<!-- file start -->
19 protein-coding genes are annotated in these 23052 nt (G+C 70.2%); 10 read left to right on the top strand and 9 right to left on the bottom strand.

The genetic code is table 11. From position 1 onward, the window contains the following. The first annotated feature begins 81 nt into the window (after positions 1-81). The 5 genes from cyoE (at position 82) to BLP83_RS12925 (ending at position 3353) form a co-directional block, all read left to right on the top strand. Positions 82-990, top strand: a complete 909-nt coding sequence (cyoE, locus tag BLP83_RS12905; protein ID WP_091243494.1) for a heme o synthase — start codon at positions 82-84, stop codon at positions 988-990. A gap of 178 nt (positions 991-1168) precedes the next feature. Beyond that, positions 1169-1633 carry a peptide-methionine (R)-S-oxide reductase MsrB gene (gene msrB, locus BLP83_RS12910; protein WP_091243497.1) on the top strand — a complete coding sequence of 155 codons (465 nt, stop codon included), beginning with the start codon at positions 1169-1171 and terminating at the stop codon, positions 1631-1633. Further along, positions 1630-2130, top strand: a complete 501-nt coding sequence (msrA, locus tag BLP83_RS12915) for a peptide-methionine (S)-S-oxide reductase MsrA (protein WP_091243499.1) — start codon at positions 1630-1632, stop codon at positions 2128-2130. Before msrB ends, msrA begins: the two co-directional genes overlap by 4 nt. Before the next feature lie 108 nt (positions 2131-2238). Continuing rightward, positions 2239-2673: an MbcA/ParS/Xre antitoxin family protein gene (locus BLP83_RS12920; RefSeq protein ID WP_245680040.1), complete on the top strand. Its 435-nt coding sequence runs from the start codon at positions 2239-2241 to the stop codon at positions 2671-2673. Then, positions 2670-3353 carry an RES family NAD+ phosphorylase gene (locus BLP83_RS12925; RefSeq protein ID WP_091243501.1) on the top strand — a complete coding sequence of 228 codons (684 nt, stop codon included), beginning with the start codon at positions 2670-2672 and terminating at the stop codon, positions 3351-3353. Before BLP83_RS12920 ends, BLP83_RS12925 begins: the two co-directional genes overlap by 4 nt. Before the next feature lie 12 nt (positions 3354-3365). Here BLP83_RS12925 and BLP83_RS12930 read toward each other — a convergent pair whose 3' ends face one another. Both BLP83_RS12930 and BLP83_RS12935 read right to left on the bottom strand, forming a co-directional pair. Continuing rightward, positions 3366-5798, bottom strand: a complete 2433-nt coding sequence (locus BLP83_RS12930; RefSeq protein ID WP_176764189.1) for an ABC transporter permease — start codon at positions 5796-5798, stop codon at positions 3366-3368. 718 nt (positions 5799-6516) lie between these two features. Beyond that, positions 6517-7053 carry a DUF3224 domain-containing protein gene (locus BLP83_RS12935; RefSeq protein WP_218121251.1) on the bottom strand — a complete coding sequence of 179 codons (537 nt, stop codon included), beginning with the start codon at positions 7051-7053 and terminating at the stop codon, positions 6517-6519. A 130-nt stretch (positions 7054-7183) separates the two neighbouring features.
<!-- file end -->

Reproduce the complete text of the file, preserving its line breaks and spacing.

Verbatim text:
19 protein-coding genes are annotated in these 23052 nt (G+C 70.2%); 10 read left to right on the top strand and 9 right to left on the bottom strand.

The genetic code is table 11. From position 1 onward, the window contains the following. The first annotated feature begins 81 nt into the window (after positions 1-81). The 5 genes from cyoE (at position 82) to BLP83_RS12925 (ending at position 3353) form a co-directional block, all read left to right on the top strand. Positions 82-990, top strand: a complete 909-nt coding sequence (cyoE, locus tag BLP83_RS12905; protein ID WP_091243494.1) for a heme o synthase — start codon at positions 82-84, stop codon at positions 988-990. A gap of 178 nt (positions 991-1168) precedes the next feature. Beyond that, positions 1169-1633 carry a peptide-methionine (R)-S-oxide reductase MsrB gene (gene msrB, locus BLP83_RS12910; protein WP_091243497.1) on the top strand — a complete coding sequence of 155 codons (465 nt, stop codon included), beginning with the start codon at positions 1169-1171 and terminating at the stop codon, positions 1631-1633. Further along, positions 1630-2130, top strand: a complete 501-nt coding sequence (msrA, locus tag BLP83_RS12915) for a peptide-methionine (S)-S-oxide reductase MsrA (protein WP_091243499.1) — start codon at positions 1630-1632, stop codon at positions 2128-2130. Before msrB ends, msrA begins: the two co-directional genes overlap by 4 nt. Before the next feature lie 108 nt (positions 2131-2238). Continuing rightward, positions 2239-2673: an MbcA/ParS/Xre antitoxin family protein gene (locus BLP83_RS12920; RefSeq protein ID WP_245680040.1), complete on the top strand. Its 435-nt coding sequence runs from the start codon at positions 2239-2241 to the stop codon at positions 2671-2673. Then, positions 2670-3353 carry an RES family NAD+ phosphorylase gene (locus BLP83_RS12925; RefSeq protein ID WP_091243501.1) on the top strand — a complete coding sequence of 228 codons (684 nt, stop codon included), beginning with the start codon at positions 2670-2672 and terminating at the stop codon, positions 3351-3353. Before BLP83_RS12920 ends, BLP83_RS12925 begins: the two co-directional genes overlap by 4 nt. Before the next feature lie 12 nt (positions 3354-3365). Here BLP83_RS12925 and BLP83_RS12930 read toward each other — a convergent pair whose 3' ends face one another. Both BLP83_RS12930 and BLP83_RS12935 read right to left on the bottom strand, forming a co-directional pair. Continuing rightward, positions 3366-5798, bottom strand: a complete 2433-nt coding sequence (locus BLP83_RS12930; RefSeq protein ID WP_176764189.1) for an ABC transporter permease — start codon at positions 5796-5798, stop codon at positions 3366-3368. 718 nt (positions 5799-6516) lie between these two features. Beyond that, positions 6517-7053 carry a DUF3224 domain-containing protein gene (locus BLP83_RS12935; RefSeq protein WP_218121251.1) on the bottom strand — a complete coding sequence of 179 codons (537 nt, stop codon included), beginning with the start codon at positions 7051-7053 and terminating at the stop codon, positions 6517-6519. A 130-nt stretch (positions 7054-7183) separates the two neighbouring features.